Question: ‘A’s wife applies and gets maintenance fixed for herself and her newborn child. The husband denies paternity and applies to the court for a blood group test of the mother and the child and his own. Write a reasoned order. Find the answer to the mains question only on Legal Bites. [‘A’s wife applies and gets maintenance… Read More »

Question: ‘A’s wife applies and gets maintenance fixed for herself and her newborn child. The husband denies paternity and applies to the court for a blood group test of the mother and the child and his own. Write a reasoned order. Find the answer to the mains question only on Legal Bites. [‘A’s wife applies and gets maintenance fixed for herself and her newborn child. The husband denies paternity and applies to the court for a blood group test of the mother and the child and his...

Question: ‘A’s wife applies and gets maintenance fixed for herself and her newborn child. The husband denies paternity and applies to the court for a blood group test of the mother and the child and his own. Write a reasoned order.

Find the answer to the mains question only on Legal Bites. [‘A’s wife applies and gets maintenance fixed for herself and her newborn child. The husband denies paternity and applies to the court for a blood group test of the mother and the child and his own. Write a reasoned order.]

Answer

Section 112 requires the party disputing the paternity to prove non-access in order to dispel the presumption. “Access” and “non-access” mean the existence or nonexistence of opportunities for sexual contact; it does not mean actual cohabitation. It is a rebuttable presumption of law under section 112 that a child born during the lawful wedlock is legitimate, and the access occurred between the parents.

This presumption can only be displaced by a strong preponderance of the evidence, and not by a mere balance of probabilities. Thus following is the position as to the permissibility of blood test to prove paternity as laid down in the leading case of Goutam Kundu v. State of WB, AIR 1993 SC 2295:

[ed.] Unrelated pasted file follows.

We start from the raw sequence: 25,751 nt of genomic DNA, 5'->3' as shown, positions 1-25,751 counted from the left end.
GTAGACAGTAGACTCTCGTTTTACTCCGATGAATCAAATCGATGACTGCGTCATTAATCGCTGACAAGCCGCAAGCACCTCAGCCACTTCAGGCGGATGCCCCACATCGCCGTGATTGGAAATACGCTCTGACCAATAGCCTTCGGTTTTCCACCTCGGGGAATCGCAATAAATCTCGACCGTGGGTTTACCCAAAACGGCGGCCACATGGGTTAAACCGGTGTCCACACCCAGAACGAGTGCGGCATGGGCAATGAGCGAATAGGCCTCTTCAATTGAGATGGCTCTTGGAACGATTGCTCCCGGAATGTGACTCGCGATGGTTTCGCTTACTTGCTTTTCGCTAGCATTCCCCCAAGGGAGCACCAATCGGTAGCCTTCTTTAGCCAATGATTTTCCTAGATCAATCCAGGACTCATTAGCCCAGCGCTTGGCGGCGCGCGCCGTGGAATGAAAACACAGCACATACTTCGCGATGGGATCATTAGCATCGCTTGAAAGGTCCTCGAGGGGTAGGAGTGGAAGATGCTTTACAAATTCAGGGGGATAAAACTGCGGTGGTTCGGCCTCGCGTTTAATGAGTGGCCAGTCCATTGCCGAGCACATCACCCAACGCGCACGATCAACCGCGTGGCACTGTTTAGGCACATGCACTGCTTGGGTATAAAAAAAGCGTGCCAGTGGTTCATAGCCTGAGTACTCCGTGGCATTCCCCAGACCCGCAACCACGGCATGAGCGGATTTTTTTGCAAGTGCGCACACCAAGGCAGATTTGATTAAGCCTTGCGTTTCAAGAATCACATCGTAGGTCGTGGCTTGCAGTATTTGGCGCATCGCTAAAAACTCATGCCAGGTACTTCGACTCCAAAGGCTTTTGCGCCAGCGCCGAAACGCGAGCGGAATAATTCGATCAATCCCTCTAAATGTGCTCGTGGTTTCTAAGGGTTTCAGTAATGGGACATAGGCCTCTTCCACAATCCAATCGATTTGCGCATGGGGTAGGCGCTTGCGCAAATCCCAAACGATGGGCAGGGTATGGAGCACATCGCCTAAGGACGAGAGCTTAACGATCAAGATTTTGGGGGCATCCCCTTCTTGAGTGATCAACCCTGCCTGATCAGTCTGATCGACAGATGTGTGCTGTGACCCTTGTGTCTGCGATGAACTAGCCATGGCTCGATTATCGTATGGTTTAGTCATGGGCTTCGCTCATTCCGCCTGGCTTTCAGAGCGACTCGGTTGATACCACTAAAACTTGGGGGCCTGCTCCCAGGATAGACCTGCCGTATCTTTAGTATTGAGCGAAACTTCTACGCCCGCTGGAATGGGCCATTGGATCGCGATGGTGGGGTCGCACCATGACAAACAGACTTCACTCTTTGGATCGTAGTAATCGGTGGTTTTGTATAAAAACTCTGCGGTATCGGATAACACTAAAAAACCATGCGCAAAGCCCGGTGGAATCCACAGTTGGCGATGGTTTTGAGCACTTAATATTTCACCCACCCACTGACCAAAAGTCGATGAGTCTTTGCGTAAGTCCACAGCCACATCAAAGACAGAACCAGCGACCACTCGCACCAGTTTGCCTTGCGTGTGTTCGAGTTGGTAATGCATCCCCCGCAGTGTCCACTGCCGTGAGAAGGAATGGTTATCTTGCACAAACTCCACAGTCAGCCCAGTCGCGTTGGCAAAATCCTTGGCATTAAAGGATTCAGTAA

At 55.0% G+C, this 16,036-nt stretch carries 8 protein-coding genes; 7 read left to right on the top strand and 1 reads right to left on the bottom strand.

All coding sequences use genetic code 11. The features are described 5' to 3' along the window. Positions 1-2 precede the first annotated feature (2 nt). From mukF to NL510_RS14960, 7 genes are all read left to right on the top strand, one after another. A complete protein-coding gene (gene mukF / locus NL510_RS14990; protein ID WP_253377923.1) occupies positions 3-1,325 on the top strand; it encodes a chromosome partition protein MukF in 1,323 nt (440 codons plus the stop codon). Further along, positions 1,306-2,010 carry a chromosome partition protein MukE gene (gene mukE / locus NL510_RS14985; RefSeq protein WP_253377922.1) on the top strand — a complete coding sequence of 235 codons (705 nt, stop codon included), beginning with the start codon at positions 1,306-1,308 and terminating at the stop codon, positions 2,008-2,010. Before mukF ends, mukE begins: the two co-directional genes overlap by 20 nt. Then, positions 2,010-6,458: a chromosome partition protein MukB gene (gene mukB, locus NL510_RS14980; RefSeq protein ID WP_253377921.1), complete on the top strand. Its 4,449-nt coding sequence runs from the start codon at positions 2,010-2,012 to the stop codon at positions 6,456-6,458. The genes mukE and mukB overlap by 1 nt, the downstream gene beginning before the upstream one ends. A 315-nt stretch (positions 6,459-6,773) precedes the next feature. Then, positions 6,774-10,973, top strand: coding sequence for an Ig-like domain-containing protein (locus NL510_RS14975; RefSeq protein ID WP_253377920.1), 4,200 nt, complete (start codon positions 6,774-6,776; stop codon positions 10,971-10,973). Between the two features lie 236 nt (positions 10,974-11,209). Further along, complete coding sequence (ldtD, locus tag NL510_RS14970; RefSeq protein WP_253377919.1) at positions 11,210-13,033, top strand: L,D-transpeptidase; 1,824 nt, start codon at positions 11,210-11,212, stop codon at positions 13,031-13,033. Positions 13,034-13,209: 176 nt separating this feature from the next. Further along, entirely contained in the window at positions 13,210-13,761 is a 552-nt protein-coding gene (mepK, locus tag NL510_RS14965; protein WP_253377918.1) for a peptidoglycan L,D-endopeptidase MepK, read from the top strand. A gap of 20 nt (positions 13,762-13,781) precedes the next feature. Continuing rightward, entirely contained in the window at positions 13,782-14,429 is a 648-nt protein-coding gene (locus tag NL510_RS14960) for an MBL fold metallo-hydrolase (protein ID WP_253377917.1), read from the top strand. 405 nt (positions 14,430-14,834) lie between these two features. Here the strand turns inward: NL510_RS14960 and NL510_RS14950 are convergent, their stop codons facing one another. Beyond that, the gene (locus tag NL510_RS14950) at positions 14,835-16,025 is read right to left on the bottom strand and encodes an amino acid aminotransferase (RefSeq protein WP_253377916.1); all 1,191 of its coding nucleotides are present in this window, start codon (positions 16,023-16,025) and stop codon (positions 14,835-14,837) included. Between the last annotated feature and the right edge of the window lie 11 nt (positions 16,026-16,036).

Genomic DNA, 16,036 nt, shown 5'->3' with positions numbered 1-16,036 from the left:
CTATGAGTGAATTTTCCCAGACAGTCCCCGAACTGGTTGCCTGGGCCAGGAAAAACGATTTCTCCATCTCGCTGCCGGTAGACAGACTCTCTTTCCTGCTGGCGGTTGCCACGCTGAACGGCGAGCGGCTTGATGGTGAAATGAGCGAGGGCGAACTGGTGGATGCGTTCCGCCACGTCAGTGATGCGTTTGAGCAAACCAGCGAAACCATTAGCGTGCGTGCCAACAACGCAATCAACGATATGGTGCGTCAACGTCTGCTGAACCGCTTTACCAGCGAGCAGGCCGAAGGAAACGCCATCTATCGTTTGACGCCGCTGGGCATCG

1. The Courts in India cannot order blood tests as a matter of course.
  2. Wherever applications are made for such prayers in order to have a roving inquiry, the prayer for blood test cannot be entertained.
  3. There must be a strong prima facie case in that the husband must establish non-access in order to dispel the presumption arising under section 112.
  4. The court must carefully examine as to what would be the consequence of ordering the blood test, whether it will have the effect of branding a child as a bastard and the mother as an unchaste woman.
  5. No one can be compelled to give a sample of blood for analysis

In the case of Babu Remyalayam Veettil v. Vidya, 2015 Cr LJ 1049, where the alleged father denied paternity of the child depriving her of the maintenance, it was held that the presumption under section 112 of the Evidence Act, 1872 does not bar the DNA test to prove the fatherhood of a child.

In the recent case of CKP v. MP, 2019 SCC OnLine Del 8077 the court on an application seeking DNA test of the child observed that: “In our view has very strong repercussion on the child and such an order for conducting a DNA test should be passed in very rare cases where very strong reasons are set out and in extreme circumstances when the matter cannot be resolved by leading evidence in the matter.”

The facts of the present case at hand relate to the Goutam Kundu case in which the petitioner disputed the paternity of the child as a defence to the wife and child’s maintenance petition under section 125 CrPC and had prayed for the blood group test of the child to prove this fact. One of the circumstances which had weighed with the court was the lack of consent to the blood test by the respondents. The Supreme Court held that there was no illegality in refusing the blood test for the reason that no consent has been given by any of the respondents. In this regard, the Supreme Court observed as follows:-

“The maximum that can be done where a party refuses to have a blood test is to draw an adverse inference. Such an adverse inference that has only very little relevance here will not advance the appellant’s case to any extent. He has to prove that he had no opportunity to have any sexual intercourse with the respondent at a time when these children could have been begotten. That is the only proof that is permitted under Section 112 to dislodge the conclusive presumption enjoined by the Section”.

Therefore, it is indeed settled that the blood grouping test is a perfect test to determine questions of disputed paternity of a child and can be relied upon by Courts as circumstantial evidence. But no person can be compelled to give a sample of blood for a blood grouping test against his will and no adverse inference can be drawn against him for this refusal. It is only if, despite an order passed by the Court, a person refuses to submit himself to such medical examination, a strong case for drawing an adverse inference would be made out of Section 114 of the Indian Evidence Act.


Important Mains Questions Series for Judiciary, APO & University Exams

  1. Law of Evidence Mains Questions Series Part-I
  2. Law of Evidence Mains Questions Series Part-II
  3. Law of Evidence Mains Questions Series Part-III
  4. Law of Evidence Mains Questions Series Part-IV
  5. Law of Evidence Mains Questions Series Part-V
  6. Law of Evidence Mains Questions Series Part-VI
  7. Law of Evidence Mains Questions Series Part-VII
  8. Law of Evidence Mains Questions Series Part-VIII
  9. Law of Evidence Mains Questions Series Part-IX
  10. Law of Evidence Mains Questions Series Part-X
Updated On 2021-10-07T19:25:46+05:30
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